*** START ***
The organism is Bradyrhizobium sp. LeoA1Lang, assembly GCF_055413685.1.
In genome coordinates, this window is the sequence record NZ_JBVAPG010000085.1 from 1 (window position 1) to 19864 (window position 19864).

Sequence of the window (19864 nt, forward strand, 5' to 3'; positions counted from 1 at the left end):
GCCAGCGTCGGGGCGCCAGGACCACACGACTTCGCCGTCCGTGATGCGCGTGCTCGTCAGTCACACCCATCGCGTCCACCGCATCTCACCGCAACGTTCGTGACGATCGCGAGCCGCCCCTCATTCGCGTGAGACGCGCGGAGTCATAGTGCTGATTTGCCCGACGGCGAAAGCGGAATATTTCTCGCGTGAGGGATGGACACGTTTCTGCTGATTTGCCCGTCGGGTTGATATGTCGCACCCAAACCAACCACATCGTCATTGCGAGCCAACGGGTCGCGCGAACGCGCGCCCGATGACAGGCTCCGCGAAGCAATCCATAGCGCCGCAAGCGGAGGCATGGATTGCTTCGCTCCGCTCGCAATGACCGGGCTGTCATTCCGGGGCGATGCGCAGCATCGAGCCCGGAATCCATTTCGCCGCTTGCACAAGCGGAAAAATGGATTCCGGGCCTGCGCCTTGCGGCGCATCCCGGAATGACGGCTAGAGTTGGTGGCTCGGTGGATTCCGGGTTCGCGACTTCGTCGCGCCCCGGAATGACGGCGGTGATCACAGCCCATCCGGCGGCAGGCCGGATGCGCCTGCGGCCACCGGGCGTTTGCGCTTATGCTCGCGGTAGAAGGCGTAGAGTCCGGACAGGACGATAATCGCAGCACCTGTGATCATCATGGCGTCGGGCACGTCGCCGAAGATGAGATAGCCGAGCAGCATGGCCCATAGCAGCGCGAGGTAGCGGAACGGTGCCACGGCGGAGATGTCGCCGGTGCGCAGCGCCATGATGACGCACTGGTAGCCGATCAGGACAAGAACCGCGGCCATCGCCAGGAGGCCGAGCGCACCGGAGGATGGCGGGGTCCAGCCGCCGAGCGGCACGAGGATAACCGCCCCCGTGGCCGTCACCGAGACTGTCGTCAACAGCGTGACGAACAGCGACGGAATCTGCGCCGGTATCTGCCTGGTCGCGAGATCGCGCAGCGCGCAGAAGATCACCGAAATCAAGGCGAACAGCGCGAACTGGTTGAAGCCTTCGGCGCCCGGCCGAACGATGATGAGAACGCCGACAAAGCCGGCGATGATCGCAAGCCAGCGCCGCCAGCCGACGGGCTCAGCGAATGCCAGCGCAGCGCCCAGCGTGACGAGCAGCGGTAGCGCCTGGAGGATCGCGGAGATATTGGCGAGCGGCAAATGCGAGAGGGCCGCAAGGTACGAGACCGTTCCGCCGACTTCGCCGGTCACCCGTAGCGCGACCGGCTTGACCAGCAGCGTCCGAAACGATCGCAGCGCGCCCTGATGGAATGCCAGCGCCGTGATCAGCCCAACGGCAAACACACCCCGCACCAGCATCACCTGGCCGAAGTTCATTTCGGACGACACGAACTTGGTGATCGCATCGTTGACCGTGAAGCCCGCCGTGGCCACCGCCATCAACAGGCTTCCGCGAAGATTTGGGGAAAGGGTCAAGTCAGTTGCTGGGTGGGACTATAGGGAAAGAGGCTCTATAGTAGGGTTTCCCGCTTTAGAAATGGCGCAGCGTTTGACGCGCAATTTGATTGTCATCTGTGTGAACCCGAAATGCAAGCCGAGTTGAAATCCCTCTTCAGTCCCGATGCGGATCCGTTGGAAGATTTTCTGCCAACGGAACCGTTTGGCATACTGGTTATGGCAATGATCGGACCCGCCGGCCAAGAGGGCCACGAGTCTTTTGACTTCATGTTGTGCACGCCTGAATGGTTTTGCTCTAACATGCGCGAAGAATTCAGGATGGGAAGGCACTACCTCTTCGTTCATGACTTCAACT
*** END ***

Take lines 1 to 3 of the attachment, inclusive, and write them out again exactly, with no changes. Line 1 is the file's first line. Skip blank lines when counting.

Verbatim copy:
The organism is Bradyrhizobium sp. LeoA1Lang, assembly GCF_055413685.1.
In genome coordinates, this window is the sequence record NZ_JBVAPG010000085.1 from 1 (window position 1) to 19864 (window position 19864).

Sequence of the window (19864 nt, forward strand, 5' to 3'; positions counted from 1 at the left end):